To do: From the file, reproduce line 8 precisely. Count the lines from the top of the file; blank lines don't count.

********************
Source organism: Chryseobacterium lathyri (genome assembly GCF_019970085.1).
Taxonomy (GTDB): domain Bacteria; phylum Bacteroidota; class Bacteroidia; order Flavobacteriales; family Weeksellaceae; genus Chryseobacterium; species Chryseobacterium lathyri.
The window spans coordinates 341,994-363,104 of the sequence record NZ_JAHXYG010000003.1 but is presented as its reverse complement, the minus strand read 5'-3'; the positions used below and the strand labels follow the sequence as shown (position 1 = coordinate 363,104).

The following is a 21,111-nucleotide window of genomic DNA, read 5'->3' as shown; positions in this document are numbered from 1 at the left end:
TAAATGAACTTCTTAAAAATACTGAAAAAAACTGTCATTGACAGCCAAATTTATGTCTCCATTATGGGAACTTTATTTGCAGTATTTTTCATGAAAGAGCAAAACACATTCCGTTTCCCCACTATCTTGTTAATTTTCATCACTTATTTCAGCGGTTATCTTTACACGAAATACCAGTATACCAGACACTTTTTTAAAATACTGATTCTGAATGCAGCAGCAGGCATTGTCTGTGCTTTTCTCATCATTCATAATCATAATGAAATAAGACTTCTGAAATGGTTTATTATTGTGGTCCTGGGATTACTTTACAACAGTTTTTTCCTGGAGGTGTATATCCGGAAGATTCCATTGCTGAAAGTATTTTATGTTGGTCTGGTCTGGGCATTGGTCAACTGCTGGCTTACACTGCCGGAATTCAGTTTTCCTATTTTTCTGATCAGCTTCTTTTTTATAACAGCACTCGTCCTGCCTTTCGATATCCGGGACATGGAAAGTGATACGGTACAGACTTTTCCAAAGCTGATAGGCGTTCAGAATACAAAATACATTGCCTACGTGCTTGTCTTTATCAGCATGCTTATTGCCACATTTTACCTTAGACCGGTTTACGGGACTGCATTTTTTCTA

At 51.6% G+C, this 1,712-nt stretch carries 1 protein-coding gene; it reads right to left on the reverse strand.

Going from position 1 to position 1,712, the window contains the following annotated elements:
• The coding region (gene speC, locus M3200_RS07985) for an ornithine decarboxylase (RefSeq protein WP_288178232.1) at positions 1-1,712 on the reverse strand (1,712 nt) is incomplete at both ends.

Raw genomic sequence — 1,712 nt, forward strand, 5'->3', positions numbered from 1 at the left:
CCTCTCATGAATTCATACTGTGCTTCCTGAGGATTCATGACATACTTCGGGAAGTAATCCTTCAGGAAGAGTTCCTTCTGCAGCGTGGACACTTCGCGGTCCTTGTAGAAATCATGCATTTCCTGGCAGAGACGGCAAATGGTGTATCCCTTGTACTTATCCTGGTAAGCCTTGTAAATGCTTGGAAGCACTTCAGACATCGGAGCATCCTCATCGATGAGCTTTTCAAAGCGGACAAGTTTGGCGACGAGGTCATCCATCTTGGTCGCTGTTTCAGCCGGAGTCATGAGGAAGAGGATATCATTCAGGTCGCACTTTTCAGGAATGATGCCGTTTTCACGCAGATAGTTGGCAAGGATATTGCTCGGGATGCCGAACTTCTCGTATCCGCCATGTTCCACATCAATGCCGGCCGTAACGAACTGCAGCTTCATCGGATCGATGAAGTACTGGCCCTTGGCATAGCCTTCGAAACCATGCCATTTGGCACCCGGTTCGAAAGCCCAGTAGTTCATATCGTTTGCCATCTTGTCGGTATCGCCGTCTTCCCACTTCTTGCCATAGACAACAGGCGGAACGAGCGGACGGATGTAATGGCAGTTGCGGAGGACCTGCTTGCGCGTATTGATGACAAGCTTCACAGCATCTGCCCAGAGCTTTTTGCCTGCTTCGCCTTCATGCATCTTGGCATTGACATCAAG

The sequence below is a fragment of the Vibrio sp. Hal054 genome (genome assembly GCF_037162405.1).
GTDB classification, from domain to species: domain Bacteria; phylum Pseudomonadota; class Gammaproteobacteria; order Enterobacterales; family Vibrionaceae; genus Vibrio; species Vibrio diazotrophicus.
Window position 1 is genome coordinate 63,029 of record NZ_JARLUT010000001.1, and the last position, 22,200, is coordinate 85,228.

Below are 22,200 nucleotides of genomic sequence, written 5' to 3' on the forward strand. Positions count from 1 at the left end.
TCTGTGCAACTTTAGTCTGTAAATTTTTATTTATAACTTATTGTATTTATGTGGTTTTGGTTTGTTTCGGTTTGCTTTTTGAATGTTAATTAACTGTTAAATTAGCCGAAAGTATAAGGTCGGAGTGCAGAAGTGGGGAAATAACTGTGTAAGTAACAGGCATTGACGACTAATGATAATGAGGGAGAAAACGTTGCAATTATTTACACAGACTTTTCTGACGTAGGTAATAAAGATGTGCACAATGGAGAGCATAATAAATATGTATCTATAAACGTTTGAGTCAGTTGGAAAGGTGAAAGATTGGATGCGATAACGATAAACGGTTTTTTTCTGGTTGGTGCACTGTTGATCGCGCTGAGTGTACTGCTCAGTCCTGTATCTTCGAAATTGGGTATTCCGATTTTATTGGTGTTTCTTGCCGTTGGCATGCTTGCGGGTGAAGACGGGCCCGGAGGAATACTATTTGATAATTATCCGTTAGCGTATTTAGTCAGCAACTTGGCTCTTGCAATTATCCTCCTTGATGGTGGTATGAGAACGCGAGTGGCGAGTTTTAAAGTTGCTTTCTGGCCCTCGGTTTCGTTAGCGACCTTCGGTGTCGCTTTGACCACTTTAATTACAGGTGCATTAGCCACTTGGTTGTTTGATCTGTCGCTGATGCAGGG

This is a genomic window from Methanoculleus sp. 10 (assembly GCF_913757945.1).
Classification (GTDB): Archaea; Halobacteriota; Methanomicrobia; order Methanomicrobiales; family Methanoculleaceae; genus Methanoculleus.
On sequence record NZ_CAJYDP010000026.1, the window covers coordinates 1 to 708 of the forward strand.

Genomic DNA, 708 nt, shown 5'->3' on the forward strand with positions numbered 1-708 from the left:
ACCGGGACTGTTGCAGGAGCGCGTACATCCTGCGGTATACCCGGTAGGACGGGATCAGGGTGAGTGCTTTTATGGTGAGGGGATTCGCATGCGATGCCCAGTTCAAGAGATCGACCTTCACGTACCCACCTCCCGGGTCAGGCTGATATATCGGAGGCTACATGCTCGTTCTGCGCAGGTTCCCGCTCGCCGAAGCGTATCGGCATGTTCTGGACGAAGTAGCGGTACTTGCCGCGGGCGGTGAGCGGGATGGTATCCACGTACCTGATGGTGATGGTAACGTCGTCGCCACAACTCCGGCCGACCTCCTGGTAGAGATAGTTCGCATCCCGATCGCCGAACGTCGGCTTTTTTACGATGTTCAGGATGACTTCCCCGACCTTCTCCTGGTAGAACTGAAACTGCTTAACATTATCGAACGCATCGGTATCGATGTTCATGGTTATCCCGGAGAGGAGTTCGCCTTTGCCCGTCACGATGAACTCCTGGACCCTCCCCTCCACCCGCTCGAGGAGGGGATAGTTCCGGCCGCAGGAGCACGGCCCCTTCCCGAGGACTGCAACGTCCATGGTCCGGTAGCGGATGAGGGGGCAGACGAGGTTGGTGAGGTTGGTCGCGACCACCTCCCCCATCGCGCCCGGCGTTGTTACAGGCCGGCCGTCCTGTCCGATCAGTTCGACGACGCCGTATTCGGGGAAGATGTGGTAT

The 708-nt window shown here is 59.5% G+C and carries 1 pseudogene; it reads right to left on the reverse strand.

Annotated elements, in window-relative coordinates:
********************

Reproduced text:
• The coding region (gene speC, locus M3200_RS07985) for an ornithine decarboxylase (RefSeq protein WP_288178232.1) at positions 1-1,712 on the reverse strand (1,712 nt) is incomplete at both ends.